With the first 700 responses to our latest survey now in, it’s time to see what folks are saying about the March 3 vote to change from an elected state school board to an appointed one.
Some 95 percent say they will vote NO on this amendment. (When we asked the same question in a July survey, 89 percent said no.)
If this constitutional amendment passes, the governor will appoint nine members to a commission known as the Alabama Commission on Elementary and Secondary Education. Members will serve a six-year term and can not serve more than two terms. One member will be appointed from each of the present school board districts. They will appoint a secretary of Elementary and Secondary Education.
However, all appointments by the governor must be confirmed by the state senate. So in reality, the senate will call the shots.
Alabama had an appointed board until voters passed an amendment in 1969 to switch from appointed to elected. Consensus was that an appointed board only answered to the appointing authority (governor) and local voters and school systems had little input into education policy.
Obviously those who answered the survey are not interested in returning to a system once considered “failing.”
But before digging deeper, let’s look at who responded.
As might be expected, these 700 have close ties to public education. Retired educators made up 29 percent of responses, teachers were 30 percent and those who work for public school systems, but are not teachers, were 30 percent. And 53 percent have either children or grandchildren in public schools.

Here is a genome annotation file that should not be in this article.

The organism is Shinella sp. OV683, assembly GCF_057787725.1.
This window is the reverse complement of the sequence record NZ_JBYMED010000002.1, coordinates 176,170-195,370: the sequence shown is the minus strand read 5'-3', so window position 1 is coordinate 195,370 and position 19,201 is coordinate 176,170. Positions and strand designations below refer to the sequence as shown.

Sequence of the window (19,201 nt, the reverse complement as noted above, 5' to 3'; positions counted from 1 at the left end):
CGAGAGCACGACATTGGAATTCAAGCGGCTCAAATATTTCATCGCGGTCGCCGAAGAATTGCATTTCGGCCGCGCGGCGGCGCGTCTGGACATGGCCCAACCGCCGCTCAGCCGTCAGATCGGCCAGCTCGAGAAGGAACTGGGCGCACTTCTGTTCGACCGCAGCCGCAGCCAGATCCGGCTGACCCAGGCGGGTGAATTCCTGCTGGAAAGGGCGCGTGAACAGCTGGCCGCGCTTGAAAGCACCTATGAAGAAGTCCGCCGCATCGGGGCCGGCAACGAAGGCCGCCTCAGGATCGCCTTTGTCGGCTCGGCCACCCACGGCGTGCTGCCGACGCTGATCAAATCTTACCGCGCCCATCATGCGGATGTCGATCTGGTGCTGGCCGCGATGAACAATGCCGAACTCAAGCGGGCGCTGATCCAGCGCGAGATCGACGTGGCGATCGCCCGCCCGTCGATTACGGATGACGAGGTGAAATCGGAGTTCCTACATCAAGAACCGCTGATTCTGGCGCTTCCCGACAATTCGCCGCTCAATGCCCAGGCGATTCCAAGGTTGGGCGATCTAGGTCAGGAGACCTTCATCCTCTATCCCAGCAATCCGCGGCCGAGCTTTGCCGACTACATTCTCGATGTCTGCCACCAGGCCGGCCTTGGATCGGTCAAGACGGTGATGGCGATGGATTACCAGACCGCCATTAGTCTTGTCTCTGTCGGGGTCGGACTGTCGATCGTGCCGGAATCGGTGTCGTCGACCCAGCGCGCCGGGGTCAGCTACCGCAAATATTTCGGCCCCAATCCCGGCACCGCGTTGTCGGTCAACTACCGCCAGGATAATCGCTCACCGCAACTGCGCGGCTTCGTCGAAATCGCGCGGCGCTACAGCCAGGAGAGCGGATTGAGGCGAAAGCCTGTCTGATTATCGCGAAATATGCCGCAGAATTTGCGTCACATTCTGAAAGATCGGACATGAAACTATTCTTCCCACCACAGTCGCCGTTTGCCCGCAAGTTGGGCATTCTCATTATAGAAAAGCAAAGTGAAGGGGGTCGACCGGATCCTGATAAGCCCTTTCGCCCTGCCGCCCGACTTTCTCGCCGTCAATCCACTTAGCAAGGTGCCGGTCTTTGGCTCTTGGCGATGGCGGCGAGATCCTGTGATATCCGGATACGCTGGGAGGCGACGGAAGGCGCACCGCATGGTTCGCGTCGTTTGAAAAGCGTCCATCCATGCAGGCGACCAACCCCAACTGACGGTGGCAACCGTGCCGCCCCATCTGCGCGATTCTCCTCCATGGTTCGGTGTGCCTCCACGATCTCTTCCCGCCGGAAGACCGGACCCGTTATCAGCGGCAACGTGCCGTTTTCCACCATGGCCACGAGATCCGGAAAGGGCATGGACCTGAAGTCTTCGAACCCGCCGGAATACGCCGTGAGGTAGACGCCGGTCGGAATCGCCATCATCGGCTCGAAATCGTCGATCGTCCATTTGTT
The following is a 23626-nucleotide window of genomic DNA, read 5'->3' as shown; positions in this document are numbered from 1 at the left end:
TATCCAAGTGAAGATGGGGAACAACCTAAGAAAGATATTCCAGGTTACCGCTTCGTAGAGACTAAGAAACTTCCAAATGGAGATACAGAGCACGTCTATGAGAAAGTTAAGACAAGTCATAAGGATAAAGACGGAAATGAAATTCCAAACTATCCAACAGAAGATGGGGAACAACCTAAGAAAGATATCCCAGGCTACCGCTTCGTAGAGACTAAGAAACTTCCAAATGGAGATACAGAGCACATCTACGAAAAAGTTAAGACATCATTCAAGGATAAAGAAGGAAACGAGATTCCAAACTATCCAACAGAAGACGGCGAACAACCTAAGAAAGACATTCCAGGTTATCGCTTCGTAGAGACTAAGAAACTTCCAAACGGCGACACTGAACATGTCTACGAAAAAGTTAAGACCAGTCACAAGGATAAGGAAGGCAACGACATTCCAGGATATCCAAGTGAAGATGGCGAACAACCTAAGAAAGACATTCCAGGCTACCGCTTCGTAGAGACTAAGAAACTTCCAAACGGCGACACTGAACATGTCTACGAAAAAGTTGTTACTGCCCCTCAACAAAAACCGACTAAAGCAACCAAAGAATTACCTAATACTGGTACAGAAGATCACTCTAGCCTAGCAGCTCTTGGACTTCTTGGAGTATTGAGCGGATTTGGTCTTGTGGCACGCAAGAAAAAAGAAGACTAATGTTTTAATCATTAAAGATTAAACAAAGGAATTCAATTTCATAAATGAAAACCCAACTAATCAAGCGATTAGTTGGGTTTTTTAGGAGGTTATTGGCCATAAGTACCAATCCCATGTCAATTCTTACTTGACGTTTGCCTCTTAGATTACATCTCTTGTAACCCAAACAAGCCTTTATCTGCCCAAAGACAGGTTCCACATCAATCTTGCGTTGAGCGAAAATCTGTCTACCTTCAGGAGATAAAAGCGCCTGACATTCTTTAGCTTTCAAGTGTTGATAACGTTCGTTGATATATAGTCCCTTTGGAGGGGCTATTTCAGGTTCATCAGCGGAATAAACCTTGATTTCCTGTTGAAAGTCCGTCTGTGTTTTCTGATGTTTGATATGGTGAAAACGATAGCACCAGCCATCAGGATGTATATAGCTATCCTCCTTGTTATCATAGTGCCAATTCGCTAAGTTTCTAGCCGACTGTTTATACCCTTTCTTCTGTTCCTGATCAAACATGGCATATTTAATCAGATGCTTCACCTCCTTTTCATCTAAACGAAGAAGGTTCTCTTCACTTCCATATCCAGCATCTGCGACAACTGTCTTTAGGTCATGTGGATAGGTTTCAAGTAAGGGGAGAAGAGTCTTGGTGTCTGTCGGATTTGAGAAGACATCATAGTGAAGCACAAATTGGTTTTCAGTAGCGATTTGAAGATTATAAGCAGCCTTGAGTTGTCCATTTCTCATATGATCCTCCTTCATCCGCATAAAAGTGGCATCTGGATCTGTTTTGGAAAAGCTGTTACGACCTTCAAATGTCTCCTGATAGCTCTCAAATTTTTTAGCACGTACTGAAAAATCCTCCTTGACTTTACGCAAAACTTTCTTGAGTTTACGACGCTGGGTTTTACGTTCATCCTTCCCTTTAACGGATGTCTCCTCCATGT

When it comes to political affiliation, 37 percent are Republicans, 37 percent are Independents and 26 percent are Democrats. Females were 64 percent of those who took the survey, 83 percent were Caucasian, 38 percent were from age 36 to 55 and 40 percent were from 56 to 70.
Why did those who will vote no do so? Some 23 percent say they do not want to give up their right to vote, while 70 percent say they do not trust the state senate to make good choices about who should be appointed to the state school board.
This distrust of the legislature is intense. When asked to give the legislature a letter grade of A-F, 71 percent handed out Ds and Fs. Only 21 percent gave them a C. And distrust of senate majority leader Del Marsh is even more intense. Some 93 percent say they have very little confidence in Marsh to do what is best for public schools.
No doubt this comes from his record since taking control of the senate in 2011. For example, he was the sponsor of the Alabama Accountability Act which has now diverted more than $150 million from the Education Trust Fund to give scholarships to students attending private schools, he sponsored the charter school law of 2015 which has led to major problems with charter schools in Montgomery and Washington County and he supported the 2012 law giving a letter grade to schools which is considered worthless by most educators.
While critics of our public schools claim educators are simply wanting to protect the “status quo,” this survey says that is not the case. For example, 61 percent believe education is going in the wrong direction. But they place the blame for this on education policy passed by the legislature, not on educators.
As we have pointed out before, the vote on March 3 is really more about how the public feels about the legislature and their too-often misguided attempts to pass unreasonable education policy, than it is about whether we should have an elected or an appointed school board. The disconnect between those in the statehouse and those in classrooms is about as wide as the Grand Canyon.
As long as this is the case, we will never have meaningful progress in Alabama. Until some folks on goat hill decide to try to build some bridges instead of burning them, the 700,000 students in our public schools will be the ones who pay the price.
A great number of those who will vote no on this amendment are the very people critics of public schools claim to represent. White, female and Republican. There are 27 Republican senators in Alabama. None of them are female. All 27 voted to support Del Marsh’s call for an appointed school board.
There are more female voters in Alabama than male. It appears that the Republican supermajority is largely out of sync with this voting bloc.